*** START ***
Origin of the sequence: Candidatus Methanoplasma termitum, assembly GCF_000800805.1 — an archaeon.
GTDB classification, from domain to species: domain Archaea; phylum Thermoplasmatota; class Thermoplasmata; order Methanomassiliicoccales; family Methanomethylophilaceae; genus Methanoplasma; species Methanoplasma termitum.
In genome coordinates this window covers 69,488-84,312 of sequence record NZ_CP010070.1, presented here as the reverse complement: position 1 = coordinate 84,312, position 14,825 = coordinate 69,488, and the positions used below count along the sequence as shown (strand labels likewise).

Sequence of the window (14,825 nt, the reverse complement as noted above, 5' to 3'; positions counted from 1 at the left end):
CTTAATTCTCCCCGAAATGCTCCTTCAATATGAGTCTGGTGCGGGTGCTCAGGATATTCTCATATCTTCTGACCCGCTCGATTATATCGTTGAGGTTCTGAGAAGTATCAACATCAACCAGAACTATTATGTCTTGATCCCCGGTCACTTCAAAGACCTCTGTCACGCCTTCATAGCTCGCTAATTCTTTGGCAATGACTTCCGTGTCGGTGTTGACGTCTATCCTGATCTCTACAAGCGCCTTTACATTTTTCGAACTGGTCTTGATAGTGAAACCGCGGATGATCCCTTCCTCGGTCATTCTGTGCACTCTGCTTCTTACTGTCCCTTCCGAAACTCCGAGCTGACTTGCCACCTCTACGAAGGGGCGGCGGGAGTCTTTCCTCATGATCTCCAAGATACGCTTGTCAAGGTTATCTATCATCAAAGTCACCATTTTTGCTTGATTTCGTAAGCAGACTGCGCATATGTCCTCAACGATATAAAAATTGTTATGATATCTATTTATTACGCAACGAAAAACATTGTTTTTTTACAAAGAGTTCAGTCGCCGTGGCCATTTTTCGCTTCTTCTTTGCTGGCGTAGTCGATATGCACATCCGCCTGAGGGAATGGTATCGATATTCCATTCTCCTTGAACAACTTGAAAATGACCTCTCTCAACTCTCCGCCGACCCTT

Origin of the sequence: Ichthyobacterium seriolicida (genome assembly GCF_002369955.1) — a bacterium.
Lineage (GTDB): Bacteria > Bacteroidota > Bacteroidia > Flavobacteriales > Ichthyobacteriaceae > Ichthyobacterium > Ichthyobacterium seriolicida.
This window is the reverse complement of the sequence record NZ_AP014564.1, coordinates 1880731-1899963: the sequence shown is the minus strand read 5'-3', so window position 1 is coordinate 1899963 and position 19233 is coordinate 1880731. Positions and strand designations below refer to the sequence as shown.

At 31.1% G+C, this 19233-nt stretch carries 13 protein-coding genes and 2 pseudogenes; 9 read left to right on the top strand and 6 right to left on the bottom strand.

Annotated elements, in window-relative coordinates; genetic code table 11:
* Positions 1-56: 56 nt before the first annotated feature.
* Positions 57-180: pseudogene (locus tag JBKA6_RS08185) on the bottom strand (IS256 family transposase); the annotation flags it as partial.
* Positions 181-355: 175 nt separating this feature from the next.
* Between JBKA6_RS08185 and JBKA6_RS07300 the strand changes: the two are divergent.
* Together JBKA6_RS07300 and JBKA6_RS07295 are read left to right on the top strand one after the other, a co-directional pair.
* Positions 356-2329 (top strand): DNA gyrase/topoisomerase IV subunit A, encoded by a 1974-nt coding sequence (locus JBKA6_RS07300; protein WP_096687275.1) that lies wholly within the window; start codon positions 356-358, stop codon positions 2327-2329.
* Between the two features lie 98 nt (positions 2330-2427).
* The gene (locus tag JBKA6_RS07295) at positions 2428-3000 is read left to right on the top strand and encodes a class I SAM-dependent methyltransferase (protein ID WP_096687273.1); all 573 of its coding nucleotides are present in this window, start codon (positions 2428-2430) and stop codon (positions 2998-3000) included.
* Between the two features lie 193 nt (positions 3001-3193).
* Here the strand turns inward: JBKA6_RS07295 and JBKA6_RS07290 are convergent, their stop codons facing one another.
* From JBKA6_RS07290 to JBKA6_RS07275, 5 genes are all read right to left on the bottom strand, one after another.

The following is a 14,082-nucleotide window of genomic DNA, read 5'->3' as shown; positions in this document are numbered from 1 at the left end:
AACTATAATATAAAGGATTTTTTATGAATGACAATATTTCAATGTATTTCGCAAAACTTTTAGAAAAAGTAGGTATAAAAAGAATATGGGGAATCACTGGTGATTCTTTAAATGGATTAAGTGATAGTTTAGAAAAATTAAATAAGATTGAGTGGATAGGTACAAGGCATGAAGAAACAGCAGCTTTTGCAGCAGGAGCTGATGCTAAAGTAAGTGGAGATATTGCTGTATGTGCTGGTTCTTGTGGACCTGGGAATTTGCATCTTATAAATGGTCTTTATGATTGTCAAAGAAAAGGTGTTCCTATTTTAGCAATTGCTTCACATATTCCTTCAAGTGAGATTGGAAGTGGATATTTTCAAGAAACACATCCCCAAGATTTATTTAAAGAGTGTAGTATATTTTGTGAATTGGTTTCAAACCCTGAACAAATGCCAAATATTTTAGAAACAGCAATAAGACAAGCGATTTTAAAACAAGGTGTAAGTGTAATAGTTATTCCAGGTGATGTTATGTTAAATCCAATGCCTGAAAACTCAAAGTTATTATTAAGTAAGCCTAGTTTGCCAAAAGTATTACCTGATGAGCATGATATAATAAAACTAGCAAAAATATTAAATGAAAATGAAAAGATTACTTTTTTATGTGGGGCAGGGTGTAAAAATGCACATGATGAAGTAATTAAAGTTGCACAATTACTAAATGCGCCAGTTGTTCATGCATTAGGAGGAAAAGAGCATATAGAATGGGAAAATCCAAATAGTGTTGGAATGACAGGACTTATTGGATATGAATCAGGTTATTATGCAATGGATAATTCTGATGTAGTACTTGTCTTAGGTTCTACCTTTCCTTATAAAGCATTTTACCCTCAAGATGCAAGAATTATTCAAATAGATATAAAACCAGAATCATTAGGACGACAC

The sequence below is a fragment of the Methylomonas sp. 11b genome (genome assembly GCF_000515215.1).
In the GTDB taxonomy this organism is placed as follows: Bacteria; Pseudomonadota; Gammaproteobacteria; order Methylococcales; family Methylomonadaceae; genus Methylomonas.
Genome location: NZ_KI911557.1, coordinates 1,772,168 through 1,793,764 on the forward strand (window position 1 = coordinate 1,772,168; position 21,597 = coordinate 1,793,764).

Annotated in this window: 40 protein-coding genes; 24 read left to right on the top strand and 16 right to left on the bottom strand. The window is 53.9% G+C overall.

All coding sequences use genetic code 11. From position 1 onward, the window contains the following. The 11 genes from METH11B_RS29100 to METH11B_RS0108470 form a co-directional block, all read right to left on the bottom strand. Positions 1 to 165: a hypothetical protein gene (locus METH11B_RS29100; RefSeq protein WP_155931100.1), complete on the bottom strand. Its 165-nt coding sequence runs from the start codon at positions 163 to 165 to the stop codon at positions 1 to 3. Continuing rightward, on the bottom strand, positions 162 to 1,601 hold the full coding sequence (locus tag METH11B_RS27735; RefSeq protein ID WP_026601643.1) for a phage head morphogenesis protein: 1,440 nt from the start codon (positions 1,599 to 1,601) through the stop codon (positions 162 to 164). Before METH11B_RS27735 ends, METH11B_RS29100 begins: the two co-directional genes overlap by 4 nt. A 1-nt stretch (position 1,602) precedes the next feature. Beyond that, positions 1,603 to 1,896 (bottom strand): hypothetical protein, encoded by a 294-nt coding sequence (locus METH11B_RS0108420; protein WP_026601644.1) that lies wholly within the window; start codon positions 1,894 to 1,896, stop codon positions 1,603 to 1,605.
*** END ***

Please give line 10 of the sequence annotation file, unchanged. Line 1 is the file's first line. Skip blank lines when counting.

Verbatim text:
Annotated elements, in window-relative coordinates; genetic code table 11: